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International Journal of Telemedicine and Applications
Volume 2013, Article ID 239382, 10 pages
Research Article

Patient Perspective on Use of an Interactive Website for Sleep Apnea

1Health Services Research and Development Unit, Veteran Affairs San Diego Healthcare System, 3350 La Jolla Village Drive 111N-1, San Diego, CA 92161, USA
2Department of Medicine, University of California, San Diego, CA 92037, USA

Received 15 July 2012; Revised 28 November 2012; Accepted 15 December 2012

Academic Editor: Yunan Chen

Copyright © 2013 Carl Stepnowsky et al. This is an open access article distributed under the Creative Commons Attribution License, which permits unrestricted use, distribution, and reproduction in any medium, provided the original work is properly cited.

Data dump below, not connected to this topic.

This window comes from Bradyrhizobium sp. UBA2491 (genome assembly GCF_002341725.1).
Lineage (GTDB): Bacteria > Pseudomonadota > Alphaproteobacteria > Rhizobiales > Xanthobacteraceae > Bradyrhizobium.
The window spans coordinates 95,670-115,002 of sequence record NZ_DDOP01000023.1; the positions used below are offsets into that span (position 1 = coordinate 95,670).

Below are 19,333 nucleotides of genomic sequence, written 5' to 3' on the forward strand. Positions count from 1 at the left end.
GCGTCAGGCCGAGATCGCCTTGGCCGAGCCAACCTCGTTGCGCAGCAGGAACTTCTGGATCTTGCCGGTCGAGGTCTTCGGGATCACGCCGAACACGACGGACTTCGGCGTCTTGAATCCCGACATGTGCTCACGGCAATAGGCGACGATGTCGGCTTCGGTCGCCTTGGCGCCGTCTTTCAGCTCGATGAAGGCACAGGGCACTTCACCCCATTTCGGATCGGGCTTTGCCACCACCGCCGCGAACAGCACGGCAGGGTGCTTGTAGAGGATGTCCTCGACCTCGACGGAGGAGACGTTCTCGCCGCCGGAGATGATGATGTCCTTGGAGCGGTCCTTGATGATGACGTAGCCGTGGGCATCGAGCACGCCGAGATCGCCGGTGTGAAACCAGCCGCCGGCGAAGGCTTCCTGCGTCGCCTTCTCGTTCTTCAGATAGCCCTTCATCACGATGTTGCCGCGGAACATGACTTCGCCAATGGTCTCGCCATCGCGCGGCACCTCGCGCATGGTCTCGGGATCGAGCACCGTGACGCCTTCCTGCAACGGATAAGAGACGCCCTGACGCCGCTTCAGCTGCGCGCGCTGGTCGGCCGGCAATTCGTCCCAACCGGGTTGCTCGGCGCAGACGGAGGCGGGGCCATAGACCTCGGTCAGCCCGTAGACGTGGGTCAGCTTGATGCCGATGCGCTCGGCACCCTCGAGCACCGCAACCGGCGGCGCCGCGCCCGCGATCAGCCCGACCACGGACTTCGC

Incomplete patient adherence with nasal continuous positive airway pressure (CPAP) limits the effectiveness of treatment and results in suboptimal obstructive sleep apnea (OSA) outcomes. An interactive website specifically designed for patients with OSA was designed and utilized in a randomized clinical trial to test its effect on increasing CPAP adherence. The goal of this paper is to report on CPAP adherence, internet use, privacy concerns and user satisfaction in using the website. The original project was designed as a randomized, controlled clinical trial of Usual Care (UC, control) versus MyCPAP group (intervention). Questionnaires were administered to evaluate the patient perspective of using the MyCPAP website. Participation in the MyCPAP intervention resulted in higher CPAP adherence at the two-month time point relative to participation in the UC group (3.4  ±  2.4 and 4.1  ±  2.3 hrs/nt; ; mean  ±  SD). Participants randomized to the MyCPAP website increased their use of the internet to obtain OSA related information, but did not increase their use of the internet to get information on general health or medical conditions. Users had very little concern about their CPAP data being viewed daily or being sent over the internet. Future studies should consider the use of newer evaluation criteria for collaborative adaptive interactive technologies.